Savvy Landscaping Harrisburg PA complements a house, presenting it in its finest light. It also helps block out the hot summer sun and slow the cold winter winds, cutting energy costs.
Balance—whether symmetrical or asymmetrical—informs the landscape design. Rhythm—repetition of plant material, hardscaping materials, or other features—adds interest and harmony to the garden.
Using the principles of horticultural science and artistic composition, landscape designers combine plant materials with hardscape features to create attractive and functional outdoor “rooms” for different uses. The element of line, which creates all forms and patterns in a design, is critical to the success of these strategies. The line is also important for establishing site walkability and helping to guide movement throughout the landscape.
Lines can be real (actual) or perceived (implied). Perceived lines are created when a series of objects are organized in such a way as to make it seem as though a line is present. For example, the round form of a shrub that follows a curved bedline gives a landscape a flowing and natural feel, while an upright or columnar plant placed along a linear walk can evoke a sense of rigidity.
The use of line in a landscape is critical to its composition and establishing a rhythm of sight that draws the eye through the scene. It can be the edge of a paving material; the boundary between two different surface materials, such as grass and ivy; or the outline of a three-dimensional form, such as a tree or building. A well-implemented line can pull the viewer into a scene and hold them there by guiding their attention around a corner or through a doorway into a garden room.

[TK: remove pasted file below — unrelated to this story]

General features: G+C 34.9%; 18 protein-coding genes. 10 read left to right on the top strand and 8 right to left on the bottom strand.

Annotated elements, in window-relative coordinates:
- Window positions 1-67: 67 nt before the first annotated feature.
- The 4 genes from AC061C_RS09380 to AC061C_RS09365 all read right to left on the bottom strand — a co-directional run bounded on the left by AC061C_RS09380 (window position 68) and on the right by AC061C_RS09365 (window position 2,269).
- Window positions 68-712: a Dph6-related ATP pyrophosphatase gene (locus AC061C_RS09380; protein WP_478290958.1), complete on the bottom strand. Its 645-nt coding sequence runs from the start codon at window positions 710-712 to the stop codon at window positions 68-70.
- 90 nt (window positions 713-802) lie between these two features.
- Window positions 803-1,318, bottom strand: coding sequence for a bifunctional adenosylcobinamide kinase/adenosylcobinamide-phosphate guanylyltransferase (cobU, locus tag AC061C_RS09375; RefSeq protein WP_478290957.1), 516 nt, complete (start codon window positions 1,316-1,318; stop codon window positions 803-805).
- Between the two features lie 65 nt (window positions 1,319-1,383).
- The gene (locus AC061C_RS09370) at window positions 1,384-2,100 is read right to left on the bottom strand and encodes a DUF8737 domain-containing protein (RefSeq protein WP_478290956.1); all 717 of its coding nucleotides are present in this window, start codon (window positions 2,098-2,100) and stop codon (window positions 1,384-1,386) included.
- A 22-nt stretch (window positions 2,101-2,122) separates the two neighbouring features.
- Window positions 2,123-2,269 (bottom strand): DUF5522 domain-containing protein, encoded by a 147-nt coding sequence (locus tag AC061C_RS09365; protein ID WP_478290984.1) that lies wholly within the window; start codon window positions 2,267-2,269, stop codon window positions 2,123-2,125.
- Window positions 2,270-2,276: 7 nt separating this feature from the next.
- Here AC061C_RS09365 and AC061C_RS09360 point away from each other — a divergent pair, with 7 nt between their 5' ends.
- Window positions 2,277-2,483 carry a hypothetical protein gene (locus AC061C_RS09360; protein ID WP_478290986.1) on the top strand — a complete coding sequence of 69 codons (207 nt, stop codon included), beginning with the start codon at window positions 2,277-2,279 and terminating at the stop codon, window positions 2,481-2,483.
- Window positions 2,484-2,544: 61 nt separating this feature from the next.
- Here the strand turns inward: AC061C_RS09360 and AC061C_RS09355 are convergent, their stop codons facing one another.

Another aspect of line is its ability to create a sense of scale in a landscape. It can be the scale of a tree canopy or the scale of a building against a backdrop of mountains. Scale can be further defined by the use of proportion and the balancing of positive and negative space.
The line is also used to establish a relationship between the site and the surrounding community. The sensitivity of a landscape’s relationship to its neighbors is an important consideration in many municipalities where land-use planning has become more restrictive and formal. This connection can be strengthened through the use of a variety of landscape strategies, such as spatial sequencing and repetition of form. These techniques allow a landscape to be more than just a collection of plantings and hardscape elements; it can be a meaningful place that contributes to the health and welfare of the local community.
Color is arguably the most important element in landscape design. However, it should be used sparingly, like a dash of spice, to add emphasis and contrast rather than overwhelm the other elements of the landscape. Incorporating color into the landscape requires careful consideration and thought, but once it is mastered, the results can be stunning. There are many different kinds of colors, from primary (yellow, red, and blue) to secondary (orange, purple, and green). There are also tertiary colors, which are created by mixing primary colors.